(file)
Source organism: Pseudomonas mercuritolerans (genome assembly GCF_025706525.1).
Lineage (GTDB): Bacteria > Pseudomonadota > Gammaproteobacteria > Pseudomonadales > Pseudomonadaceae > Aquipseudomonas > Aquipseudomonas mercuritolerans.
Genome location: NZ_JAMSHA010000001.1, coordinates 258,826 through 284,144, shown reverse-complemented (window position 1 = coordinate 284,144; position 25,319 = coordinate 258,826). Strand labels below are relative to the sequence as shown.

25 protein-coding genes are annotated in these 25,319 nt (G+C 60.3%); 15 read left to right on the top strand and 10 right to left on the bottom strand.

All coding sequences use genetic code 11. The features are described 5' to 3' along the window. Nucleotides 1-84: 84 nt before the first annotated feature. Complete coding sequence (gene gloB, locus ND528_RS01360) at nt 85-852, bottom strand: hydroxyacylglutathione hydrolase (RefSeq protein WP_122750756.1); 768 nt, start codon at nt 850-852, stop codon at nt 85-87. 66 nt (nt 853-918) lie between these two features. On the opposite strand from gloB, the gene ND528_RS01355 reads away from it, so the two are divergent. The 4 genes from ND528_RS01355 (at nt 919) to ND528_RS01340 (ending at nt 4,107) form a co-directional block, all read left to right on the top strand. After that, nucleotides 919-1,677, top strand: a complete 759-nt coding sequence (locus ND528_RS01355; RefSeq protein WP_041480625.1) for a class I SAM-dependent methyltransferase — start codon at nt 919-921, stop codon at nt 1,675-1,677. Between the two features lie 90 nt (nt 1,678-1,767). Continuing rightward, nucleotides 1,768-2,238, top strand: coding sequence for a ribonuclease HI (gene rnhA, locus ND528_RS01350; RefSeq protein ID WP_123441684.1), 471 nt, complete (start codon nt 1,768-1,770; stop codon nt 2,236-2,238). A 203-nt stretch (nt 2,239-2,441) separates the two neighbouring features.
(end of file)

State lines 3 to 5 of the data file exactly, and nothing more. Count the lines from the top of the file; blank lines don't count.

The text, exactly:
Genome location: NZ_JAMSHA010000001.1, coordinates 258,826 through 284,144, shown reverse-complemented (window position 1 = coordinate 284,144; position 25,319 = coordinate 258,826). Strand labels below are relative to the sequence as shown.

25 protein-coding genes are annotated in these 25,319 nt (G+C 60.3%); 15 read left to right on the top strand and 10 right to left on the bottom strand.

All coding sequences use genetic code 11. The features are described 5' to 3' along the window. Nucleotides 1-84: 84 nt before the first annotated feature. Complete coding sequence (gene gloB, locus ND528_RS01360) at nt 85-852, bottom strand: hydroxyacylglutathione hydrolase (RefSeq protein WP_122750756.1); 768 nt, start codon at nt 850-852, stop codon at nt 85-87. 66 nt (nt 853-918) lie between these two features. On the opposite strand from gloB, the gene ND528_RS01355 reads away from it, so the two are divergent. The 4 genes from ND528_RS01355 (at nt 919) to ND528_RS01340 (ending at nt 4,107) form a co-directional block, all read left to right on the top strand. After that, nucleotides 919-1,677, top strand: a complete 759-nt coding sequence (locus ND528_RS01355; RefSeq protein WP_041480625.1) for a class I SAM-dependent methyltransferase — start codon at nt 919-921, stop codon at nt 1,675-1,677. Between the two features lie 90 nt (nt 1,678-1,767). Continuing rightward, nucleotides 1,768-2,238, top strand: coding sequence for a ribonuclease HI (gene rnhA, locus ND528_RS01350; RefSeq protein ID WP_123441684.1), 471 nt, complete (start codon nt 1,768-1,770; stop codon nt 2,236-2,238). A 203-nt stretch (nt 2,239-2,441) separates the two neighbouring features.